6 thoughts on “A Purposeful Adventure – Othona and Mount of Oaks”
We were twenty-seven (he) and barely twenty-eight (she) the end of February, 1972, when we moved in together (four adults, each pair with one son) in New York City, an intentional community (“commune”) which continued until 1975 – sad parting (for me anyway). I like your writing here and the other writers you quote (on community). All this leads me to deeper thought. We have retired, 2011 September 1. So we are about 25 months to 27 months beyond the end of all our paid employment. She and he, just we two, soon hitting seventy (zero to seventy seems a very short time by now).
Thanks for your moving comment Bob.
I can think of few intentional communities which have provided the kind of life-long home that you refer to here, other than monastic orders. The more common pattern appears to be that most people will stay for a few months or years and then move on, although there may be a very small core (often a married couple) who provide the long-term continuity.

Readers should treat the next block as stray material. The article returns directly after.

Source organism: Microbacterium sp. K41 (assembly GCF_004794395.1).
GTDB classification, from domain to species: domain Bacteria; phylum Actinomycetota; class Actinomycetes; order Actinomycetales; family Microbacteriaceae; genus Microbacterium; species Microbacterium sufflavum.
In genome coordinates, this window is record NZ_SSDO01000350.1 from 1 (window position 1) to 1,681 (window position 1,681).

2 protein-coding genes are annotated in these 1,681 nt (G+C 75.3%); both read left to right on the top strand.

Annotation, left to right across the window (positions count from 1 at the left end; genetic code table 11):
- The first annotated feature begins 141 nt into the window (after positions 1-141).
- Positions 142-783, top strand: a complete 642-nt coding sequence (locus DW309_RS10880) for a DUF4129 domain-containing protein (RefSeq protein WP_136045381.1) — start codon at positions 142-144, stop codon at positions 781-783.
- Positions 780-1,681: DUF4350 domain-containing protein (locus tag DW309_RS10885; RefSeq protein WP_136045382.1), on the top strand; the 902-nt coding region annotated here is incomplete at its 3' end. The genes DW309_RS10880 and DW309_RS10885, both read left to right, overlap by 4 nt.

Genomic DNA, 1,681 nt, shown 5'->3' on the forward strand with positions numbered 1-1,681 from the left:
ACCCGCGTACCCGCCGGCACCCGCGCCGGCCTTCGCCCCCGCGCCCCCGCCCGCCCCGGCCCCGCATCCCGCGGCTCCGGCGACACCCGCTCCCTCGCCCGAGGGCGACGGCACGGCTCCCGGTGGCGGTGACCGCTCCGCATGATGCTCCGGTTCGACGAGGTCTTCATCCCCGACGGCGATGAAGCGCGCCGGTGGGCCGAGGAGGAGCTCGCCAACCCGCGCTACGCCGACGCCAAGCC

John Michael Greer has some interesting observations on the relative success of monastic vs more utopian-type communities at:
Always good to read your posts, and wishing you joy and discernment in your explorations of community,
Hi Craig, thanks for the link and your support.
Thanks, Mark, for your consistently perceptive and incisive writing. I feel I’ve learnt particularly from Dietrich Bonhoeffer: ‘He who loves community, destroys community; he who loves the brethren, builds community.’
Thanks Imran. I tried reading Bonhoeffer’s ‘Cost of Discipleship’ but couldn’t get through it. He’s very heavy on the sinfulness of humankind. I find him much more digestible in small chunks. Jean Vanier’s book is really excellent, although I haven’t hit the explicitly Catholic bits yet.